The DataContext exposes an IOrganizationService instance, which looks to combine the underlying ICrmService and IMetadataService instances. This allows use of any of the more specific CrmService messages (e.g. InstantiateTemplate), or MetadataService messages.
Interestingly the constructor for the DataContext can take an IContextService or IWorkflowContext instance, but not an IPluginExecutionContext instance. This implies that the extensions can work within a custom workflow activity, but are of limited use within plugins. See below for more on this.
It looks to me as though any changes submitted via the DataContext will be submitted as a batch via the SaveChanges method. This won’t provide any transactional support, as this is not possible within the Crm Web Services. Overall, I think this approach is due to the design patterns used in the Microsoft data-related classes, and I’m pretty neutral as to whether this offers more benefits or drawbacks. If you do develop with these extensions, I’d bear the following in mind:
- I could imagine developers forgetting to include the SaveChanges method, and I can’t see (though I’ve not tested this) a way that the extension code would throw an error is pending changes were discarded
- There seems to be no means to control the behaviour if an individual data operation fails, and the documentation doesn’t currently describe the default behaviour here. To get such control you need to call SaveChanges for each individual data modification
Handling lookups and relationships
I’ve not looked at this in great detail, but I see the greatest benefit is the simplicity of retrieving related records with methods such as GetRelatedEntities to get child and many-many entities, and GetRelatedEntity to get a parent entity.
Use of LINQ queries
Again, not an area I’ve spent much time with. In the first instance I see this as most useful for developers that are already familiar with the LINQ query syntax, but I generally encourage the use of standard technologies (such as LINQ) in preference to application-specific technologies (such as QueryExpression). My expectation is that you should expect developer productivity gains with use of LINQ instead of QueryExpression, but I’ve not spent enough time on this to get good metrics. It should be emphasised that the LINQ query ultimately maps down to a QueryExpression, and hence you are as limited in the scope of queries as you currently are.
This really comes as a direct benefit of the use of standard .Net data classes, and LINQ. You can directly bind UI components like the ASP.Net GridView control to the results of a LINQ query. Oddly, there doesn’t seem to be an example of this in the main crmsdk4.chm help file, but the following code extract from the ‘advanced_developer_extensions_-_walkthrough_webapp.docx’ document in the SDK shows how easy and powerful this can be:
var crm = new XrmDataContext("Crm");
ContactsGrid.DataSource = crm.contacts.Where
(c => c.emailaddress1.EndsWith("@example.com"));
Limitations of the Advanced Developer Extensions
There’s a lot of very good stuff in the areas mentioned above, which could have significant benefits on developer productivity. However, I don’t think you can immediately replace all existing .Net code (even if you wanted to), as there are some areas that I don’t think these extensions reach (yet?). Note that the following list is based on my investigations so far, and may include features that do exist, but which I’ve missed in my brief analysis so far.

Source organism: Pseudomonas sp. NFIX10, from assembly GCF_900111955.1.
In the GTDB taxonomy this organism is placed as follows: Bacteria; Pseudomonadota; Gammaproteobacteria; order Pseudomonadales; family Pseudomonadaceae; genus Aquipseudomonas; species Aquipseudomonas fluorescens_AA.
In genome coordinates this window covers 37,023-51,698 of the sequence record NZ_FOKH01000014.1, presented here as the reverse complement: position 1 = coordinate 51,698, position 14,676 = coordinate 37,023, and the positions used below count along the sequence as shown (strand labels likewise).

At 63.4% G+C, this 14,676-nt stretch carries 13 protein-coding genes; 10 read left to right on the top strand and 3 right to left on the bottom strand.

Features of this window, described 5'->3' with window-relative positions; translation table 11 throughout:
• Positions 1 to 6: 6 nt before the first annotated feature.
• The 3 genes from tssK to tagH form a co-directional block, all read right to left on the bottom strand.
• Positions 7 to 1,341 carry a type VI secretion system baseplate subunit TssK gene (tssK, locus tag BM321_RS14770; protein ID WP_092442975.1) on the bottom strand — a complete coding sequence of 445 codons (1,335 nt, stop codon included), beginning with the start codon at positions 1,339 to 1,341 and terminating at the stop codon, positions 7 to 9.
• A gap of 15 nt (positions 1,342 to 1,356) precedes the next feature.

- Plugins. As mentioned above, the constructor for the XrmDataContext class has no overload that takes an IPluginExecutionContext. I also can’t see a way to manipulate a DynamicEntity (e.g. from InputParameters) within these extensions, so I don’t think they are viable for use in plugin code
- IFD (aka SPLA) impersonation. AD impersonation is supported, but I can’t see the equivalent of the CrmImpersonator class. I need to do some further tests on this to see if IFD impersonation can work with these extensions; if not it would restrict the deployment scenarios for web extensions
It’s also worth pointing out that the major benefits of the extension code relate to standard data operations (Create, Retrieve, Update, Delete). You can still use the additional messages (e.g. InstantiateTemplate, Merge) of the CrmService and MetadataService through these extensions, but you’ll need to use the standard SDK types
My understanding is that these extensions originated as a basis for developing portal-style applications against CRM, so in that context it is not at all surprising that there are areas where the code can’t reach. It’ll be interesting to see how this changes, both with CRM 4 and CRM 5.
What Next ?
What next, indeed. The timing of this release is interesting, coming relatively late in the life of CRM 4 as the most recent version of CRM. It’s still a little too early to know what will happen with CRM 5, but it would be logical to expect that these extensions will continue to work with future versions of CRM. The more interesting question is whether we will continue to have more that one programming model for CRM 5 (e.g. a native interface, and extensions such as these which form a wrapper around the native interface), or whether these 2 models will start to merge together.